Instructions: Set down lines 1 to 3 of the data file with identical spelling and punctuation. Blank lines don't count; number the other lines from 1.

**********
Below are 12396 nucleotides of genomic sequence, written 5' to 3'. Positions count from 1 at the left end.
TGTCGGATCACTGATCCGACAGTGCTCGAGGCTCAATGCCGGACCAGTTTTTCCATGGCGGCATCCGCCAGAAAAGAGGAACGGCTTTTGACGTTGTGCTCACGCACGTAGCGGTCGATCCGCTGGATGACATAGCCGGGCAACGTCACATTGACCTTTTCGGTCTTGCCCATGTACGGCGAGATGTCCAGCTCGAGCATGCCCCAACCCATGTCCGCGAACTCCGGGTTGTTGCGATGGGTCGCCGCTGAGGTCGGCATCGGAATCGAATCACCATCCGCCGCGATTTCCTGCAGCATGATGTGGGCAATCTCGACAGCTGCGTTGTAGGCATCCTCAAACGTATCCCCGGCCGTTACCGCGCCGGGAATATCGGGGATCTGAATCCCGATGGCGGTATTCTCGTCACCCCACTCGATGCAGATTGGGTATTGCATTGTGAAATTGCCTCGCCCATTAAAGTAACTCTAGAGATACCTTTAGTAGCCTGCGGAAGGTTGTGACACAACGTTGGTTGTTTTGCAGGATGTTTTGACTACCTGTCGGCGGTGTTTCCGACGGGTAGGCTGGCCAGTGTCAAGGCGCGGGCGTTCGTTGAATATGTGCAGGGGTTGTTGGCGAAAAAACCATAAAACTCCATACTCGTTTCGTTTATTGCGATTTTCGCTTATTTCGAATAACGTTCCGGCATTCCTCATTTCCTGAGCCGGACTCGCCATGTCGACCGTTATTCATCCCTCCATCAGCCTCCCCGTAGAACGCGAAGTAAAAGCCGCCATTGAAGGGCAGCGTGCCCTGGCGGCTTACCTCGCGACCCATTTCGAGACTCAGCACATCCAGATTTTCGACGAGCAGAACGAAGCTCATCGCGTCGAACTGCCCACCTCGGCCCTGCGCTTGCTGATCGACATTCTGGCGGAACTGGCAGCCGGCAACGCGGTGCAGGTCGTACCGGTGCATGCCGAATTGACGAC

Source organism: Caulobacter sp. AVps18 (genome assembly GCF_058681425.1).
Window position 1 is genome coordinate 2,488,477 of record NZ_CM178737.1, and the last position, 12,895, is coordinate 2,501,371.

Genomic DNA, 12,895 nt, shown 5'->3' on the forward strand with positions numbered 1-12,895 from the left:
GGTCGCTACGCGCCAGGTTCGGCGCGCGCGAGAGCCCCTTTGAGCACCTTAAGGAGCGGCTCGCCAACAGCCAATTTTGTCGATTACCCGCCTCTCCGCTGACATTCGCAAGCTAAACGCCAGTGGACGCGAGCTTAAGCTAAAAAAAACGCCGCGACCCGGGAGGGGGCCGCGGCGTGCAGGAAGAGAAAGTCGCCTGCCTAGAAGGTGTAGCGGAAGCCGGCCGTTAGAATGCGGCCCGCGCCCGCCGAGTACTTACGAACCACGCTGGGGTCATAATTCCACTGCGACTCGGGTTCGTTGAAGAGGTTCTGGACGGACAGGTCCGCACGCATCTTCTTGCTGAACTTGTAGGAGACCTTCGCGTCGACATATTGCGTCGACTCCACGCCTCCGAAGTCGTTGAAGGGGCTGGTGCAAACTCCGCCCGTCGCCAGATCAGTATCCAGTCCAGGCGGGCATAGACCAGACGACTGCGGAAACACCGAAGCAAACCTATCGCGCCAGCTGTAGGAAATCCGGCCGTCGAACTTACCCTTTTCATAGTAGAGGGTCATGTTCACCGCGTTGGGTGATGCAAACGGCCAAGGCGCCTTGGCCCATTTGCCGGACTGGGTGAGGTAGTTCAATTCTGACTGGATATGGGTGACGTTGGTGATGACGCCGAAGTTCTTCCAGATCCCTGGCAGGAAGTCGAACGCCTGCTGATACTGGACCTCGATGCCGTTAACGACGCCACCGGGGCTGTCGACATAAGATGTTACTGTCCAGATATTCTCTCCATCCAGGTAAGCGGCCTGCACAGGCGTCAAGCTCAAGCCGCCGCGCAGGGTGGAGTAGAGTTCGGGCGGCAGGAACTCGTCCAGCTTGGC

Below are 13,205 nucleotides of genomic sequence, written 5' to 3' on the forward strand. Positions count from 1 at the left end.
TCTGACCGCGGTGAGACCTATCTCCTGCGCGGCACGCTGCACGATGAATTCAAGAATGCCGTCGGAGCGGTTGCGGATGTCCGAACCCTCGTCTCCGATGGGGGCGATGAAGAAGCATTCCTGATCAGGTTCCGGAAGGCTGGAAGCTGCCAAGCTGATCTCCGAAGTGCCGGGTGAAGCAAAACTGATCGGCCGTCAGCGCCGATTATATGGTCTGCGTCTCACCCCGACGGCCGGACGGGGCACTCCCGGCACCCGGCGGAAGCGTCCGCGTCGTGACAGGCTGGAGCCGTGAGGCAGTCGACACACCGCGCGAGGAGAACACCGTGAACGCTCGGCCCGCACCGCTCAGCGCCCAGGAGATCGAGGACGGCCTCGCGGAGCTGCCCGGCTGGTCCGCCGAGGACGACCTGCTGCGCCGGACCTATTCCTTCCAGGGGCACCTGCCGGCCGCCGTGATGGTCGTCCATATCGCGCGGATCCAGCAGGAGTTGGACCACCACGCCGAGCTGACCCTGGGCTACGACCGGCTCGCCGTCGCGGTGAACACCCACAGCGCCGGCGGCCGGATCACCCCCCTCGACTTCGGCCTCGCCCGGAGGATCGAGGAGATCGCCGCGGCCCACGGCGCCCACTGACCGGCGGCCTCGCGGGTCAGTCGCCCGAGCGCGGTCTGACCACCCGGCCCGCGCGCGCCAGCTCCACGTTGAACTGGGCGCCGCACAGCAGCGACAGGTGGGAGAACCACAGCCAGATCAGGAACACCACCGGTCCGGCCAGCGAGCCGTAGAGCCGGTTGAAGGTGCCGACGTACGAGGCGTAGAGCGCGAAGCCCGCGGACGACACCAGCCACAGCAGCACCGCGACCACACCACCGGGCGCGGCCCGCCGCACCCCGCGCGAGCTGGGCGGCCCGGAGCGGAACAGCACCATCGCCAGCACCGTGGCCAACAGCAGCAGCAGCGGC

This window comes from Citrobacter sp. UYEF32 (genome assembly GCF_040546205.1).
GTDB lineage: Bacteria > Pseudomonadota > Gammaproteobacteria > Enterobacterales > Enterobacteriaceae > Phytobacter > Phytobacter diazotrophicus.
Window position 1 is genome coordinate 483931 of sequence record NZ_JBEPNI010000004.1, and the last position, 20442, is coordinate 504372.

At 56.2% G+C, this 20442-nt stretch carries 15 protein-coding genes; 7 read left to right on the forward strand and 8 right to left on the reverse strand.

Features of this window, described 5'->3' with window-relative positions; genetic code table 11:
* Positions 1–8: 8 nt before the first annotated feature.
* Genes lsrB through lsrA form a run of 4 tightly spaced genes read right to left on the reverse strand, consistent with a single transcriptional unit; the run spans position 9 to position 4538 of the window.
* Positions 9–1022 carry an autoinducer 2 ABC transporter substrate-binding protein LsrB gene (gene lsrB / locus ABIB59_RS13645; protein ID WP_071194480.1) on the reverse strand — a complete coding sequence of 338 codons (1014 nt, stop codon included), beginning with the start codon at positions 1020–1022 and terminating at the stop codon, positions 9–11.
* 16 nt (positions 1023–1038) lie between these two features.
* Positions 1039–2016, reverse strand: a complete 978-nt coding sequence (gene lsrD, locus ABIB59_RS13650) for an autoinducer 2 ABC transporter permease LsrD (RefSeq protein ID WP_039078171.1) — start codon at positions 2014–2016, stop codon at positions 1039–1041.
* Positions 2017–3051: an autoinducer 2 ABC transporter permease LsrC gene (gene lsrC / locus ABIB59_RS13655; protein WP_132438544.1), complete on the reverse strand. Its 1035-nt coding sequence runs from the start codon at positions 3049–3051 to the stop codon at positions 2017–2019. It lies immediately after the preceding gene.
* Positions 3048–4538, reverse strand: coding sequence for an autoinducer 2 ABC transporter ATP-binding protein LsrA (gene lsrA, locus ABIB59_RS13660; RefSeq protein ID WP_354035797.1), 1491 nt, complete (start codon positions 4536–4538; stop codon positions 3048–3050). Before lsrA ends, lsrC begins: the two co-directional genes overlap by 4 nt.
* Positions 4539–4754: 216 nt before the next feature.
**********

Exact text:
Below are 12396 nucleotides of genomic sequence, written 5' to 3'. Positions count from 1 at the left end.
TGTCGGATCACTGATCCGACAGTGCTCGAGGCTCAATGCCGGACCAGTTTTTCCATGGCGGCATCCGCCAGAAAAGAGGAACGGCTTTTGACGTTGTGCTCACGCACGTAGCGGTCGATCCGCTGGATGACATAGCCGGGCAACGTCACATTGACCTTTTCGGTCTTGCCCATGTACGGCGAGATGTCCAGCTCGAGCATGCCCCAACCCATGTCCGCGAACTCCGGGTTGTTGCGATGGGTCGCCGCTGAGGTCGGCATCGGAATCGAATCACCATCCGCCGCGATTTCCTGCAGCATGATGTGGGCAATCTCGACAGCTGCGTTGTAGGCATCCTCAAACGTATCCCCGGCCGTTACCGCGCCGGGAATATCGGGGATCTGAATCCCGATGGCGGTATTCTCGTCACCCCACTCGATGCAGATTGGGTATTGCATTGTGAAATTGCCTCGCCCATTAAAGTAACTCTAGAGATACCTTTAGTAGCCTGCGGAAGGTTGTGACACAACGTTGGTTGTTTTGCAGGATGTTTTGACTACCTGTCGGCGGTGTTTCCGACGGGTAGGCTGGCCAGTGTCAAGGCGCGGGCGTTCGTTGAATATGTGCAGGGGTTGTTGGCGAAAAAACCATAAAACTCCATACTCGTTTCGTTTATTGCGATTTTCGCTTATTTCGAATAACGTTCCGGCATTCCTCATTTCCTGAGCCGGACTCGCCATGTCGACCGTTATTCATCCCTCCATCAGCCTCCCCGTAGAACGCGAAGTAAAAGCCGCCATTGAAGGGCAGCGTGCCCTGGCGGCTTACCTCGCGACCCATTTCGAGACTCAGCACATCCAGATTTTCGACGAGCAGAACGAAGCTCATCGCGTCGAACTGCCCACCTCGGCCCTGCGCTTGCTGATCGACATTCTGGCGGAACTGGCAGCCGGCAACGCGGTGCAGGTCGTACCGGTGCATGCCGAATTGACGAC

Source organism: Caulobacter sp. AVps18 (genome assembly GCF_058681425.1).